Starfinder is a sci-fi RPG from Paizo. It uses a d20-based system that derives from its fantasy predecessor Pathfinder which itself derives from its predecessor D&D 3.5. In it, you play a group of adventurers making your way through space.
First, I want to talk about Starfinder's origins. Back in 2008, D&D moved from the very popular, but complex 3.5 Edition to the lighter, inspired by World of Warcraft 4th Edition. At the same time, Paizo, who had made adventures for 3.5, made its own RPG, Pathfinder. Pathfinder was a modified version of 3.5 D&D utilizing some open licensing from Wizards of the Coast. A lot of people who were fans of 3.5 moved to Pathfinder since it was essentially a continuation of 3.5, just without the D&D-branded parts such as Beholders or the city of Waterdeep. While Pathfinder took a large portion of D&D players as its own, D&D took back a good number of those same people with its 5th Edition in 2014. As a result, when Paizo decided to make a sci-fi RPG based on Pathfinder, they ultimately took a lot from Pathfinder, but simplified some things to be a tad smoother, so as to be more in line with D&D 5E, while still keeping a lot of the complexity of Pathfinder.
Starfinder's main mechanic, like D&D, is rolling a d20 and adding modifiers to see if you get a result greater than or equal to the Difficulty Class (DC). If so, you succeed; If not, you fail. Combat also is similar to D&D with an initiative based system that puts everybody in a specific action order with combat progressing through the order of characters and repeating until combat ends. Some differences involved in combat are the defensive aspects for characters. While D&D has a single Armor Class (AC) that you roll against when attacking that character, Starfinder has two different ACs, Kinetic (KAC) and Energy (EAC). EAC is what you roll against with energy attacks, like plasma pistols, while KAC is what you roll against for physical attacks (like a warhammer). Starfinder also has Stamina Points in addition to Hit Points, which you deplete before your Hit Points and are more easily replenished than your Hit Points. So if you take 10 damage and have 8 Stamina Points and 8 Hit Points, you'll lose all your Stamina Points and only 2 Hit Points. After a short rest (10 minutes), you can spend a Resolve Point to replenish all your Stamina Points, letting you get back into the action quicker.
Character creation works pretty similarly to D&D as well, but with a much better organized character creation set-up than D&D 5E. In Starfinder, you first come up with a concept for your character, then choose your race, theme and class. With those chosen, you create your ability scores, add the various benefits from your class, then assign skill ranks and choose feats. Finally, you buy equipment and fill the remaining details, like alignment, languages and ACs. With 7 Starfinder races and 6 legacy Pathfinder races, 10 themes and 7 classes (with notes on adapting Pathfinder classes), there are a lot of different ways to create a character. Each of the races, themes and classes gets at least a page each to describe different benefits with classes being many pages of material. Unlike D&D however, the book has a guide on the right-hand side of each page so you can always tell where in the book you are, making flipping between pages much easier.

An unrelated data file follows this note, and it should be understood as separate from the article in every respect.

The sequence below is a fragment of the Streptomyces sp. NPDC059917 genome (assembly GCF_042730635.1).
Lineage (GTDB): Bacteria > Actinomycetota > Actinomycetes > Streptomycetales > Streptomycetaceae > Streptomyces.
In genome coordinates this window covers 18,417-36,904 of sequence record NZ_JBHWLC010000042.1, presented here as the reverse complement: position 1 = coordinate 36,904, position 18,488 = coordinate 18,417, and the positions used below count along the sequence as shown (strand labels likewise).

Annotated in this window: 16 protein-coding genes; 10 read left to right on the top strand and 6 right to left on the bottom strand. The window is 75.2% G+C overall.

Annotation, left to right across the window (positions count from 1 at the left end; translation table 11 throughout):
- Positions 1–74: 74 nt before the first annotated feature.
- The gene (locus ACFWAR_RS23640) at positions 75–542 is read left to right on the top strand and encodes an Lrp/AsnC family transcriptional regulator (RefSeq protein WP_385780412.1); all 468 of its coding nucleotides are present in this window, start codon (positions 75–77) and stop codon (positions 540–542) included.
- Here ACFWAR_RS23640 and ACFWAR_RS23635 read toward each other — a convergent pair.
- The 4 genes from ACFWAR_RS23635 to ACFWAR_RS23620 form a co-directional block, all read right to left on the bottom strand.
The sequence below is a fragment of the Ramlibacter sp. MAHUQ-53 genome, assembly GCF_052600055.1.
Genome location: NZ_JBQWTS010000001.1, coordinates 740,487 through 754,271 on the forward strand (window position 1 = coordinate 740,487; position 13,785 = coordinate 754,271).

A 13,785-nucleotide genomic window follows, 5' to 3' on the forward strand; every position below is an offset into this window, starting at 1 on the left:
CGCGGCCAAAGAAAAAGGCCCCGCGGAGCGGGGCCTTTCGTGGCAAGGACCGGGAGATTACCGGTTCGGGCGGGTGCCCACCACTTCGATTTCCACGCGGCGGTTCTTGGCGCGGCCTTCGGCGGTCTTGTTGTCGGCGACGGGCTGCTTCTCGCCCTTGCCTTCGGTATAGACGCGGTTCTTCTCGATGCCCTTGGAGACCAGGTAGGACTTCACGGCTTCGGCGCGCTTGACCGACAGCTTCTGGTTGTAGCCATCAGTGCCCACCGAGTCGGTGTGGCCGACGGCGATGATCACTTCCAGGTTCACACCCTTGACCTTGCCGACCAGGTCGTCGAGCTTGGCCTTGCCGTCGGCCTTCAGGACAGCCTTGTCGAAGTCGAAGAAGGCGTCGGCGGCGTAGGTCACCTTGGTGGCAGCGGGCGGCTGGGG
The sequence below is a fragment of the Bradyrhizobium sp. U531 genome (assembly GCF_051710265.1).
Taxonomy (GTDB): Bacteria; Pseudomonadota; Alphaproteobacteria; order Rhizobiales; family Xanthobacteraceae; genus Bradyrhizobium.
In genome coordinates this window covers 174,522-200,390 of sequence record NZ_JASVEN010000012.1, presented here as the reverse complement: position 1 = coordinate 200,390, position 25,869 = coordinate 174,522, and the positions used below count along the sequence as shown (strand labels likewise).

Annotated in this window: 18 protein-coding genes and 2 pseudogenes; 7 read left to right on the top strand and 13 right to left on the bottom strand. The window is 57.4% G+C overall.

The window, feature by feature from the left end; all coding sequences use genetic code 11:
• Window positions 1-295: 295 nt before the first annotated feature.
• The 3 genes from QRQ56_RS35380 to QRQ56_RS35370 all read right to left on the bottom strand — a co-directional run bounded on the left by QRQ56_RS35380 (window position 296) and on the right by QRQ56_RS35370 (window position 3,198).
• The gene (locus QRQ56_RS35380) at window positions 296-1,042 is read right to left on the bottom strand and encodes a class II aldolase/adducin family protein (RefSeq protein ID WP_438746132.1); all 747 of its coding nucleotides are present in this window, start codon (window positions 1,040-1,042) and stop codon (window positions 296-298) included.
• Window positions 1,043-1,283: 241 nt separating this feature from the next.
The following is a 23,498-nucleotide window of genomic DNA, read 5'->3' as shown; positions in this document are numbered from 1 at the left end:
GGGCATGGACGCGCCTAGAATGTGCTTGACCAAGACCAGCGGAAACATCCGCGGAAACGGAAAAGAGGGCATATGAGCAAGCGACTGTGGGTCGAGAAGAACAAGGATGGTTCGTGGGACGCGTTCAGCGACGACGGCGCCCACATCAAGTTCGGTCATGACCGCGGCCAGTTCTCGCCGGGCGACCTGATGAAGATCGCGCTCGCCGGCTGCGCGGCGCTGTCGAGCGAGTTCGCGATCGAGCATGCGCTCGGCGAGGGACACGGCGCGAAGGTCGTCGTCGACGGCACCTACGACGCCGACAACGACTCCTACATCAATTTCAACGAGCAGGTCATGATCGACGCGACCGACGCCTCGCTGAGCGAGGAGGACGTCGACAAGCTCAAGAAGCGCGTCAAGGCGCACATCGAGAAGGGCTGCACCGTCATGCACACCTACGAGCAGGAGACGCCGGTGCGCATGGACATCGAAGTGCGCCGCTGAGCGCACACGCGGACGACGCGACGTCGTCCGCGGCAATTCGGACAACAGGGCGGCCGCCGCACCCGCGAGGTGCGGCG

The transition from last month's RPG, Nightcrawlers, to this month's is the biggest change between months, since Nightcrawlers was the simplest I reviewed and Starfinder is the most complex. For example, Nightcrawlers as a whole is 48 pages, while Starfinder, which has a larger page size with generally more per page, has 70 pages dedicated just to the setting and 42 pages dedicated just to combat. Nightcrawlers had an attitude of less is more, with the purpose of their game being to give you a jumping off point, while Starfinder gives you the whole package. In Nightcrawlers, combat is described very simply. A turn is moving and taking an action, with the book giving attacking, looking for clues, talking with an NPC or using an Edge as its examples. In Starfinder, you can take a standard action and a move action, as well as a swift action, or you can take a full action that takes up your entire turn. But Starfinder also gives you rules for each standard action and move action you can take, such as attacking, cast a spell, feinting, fighting defensively, laying down covering fire or combat maneuvers, like grappling, disarming or tripping. And each of those were just some of the standard actions listed in the book, each with at least a paragraph of description.
While it's not my first choice for a sci-fi RPG (I personally like Star Wars and Star Trek and their respective RPGs enough that my personal choice is set in those universes), Starfinder does a really good job at creating a "D&D, but in space". I also like Spelljammer, D&D's space setting, but Spelljammer doesn't so much as establish a whole new setting as much as just allow you to play your D&D characters in space. Spelljamming ships, for example, are just like ships in D&D for sailing the seas, but set in space, while Starfinder has starships that are much more sci-fi. If you want a generic sci-fi game, but with the mechanics of D&D, Starfinder is the game for you.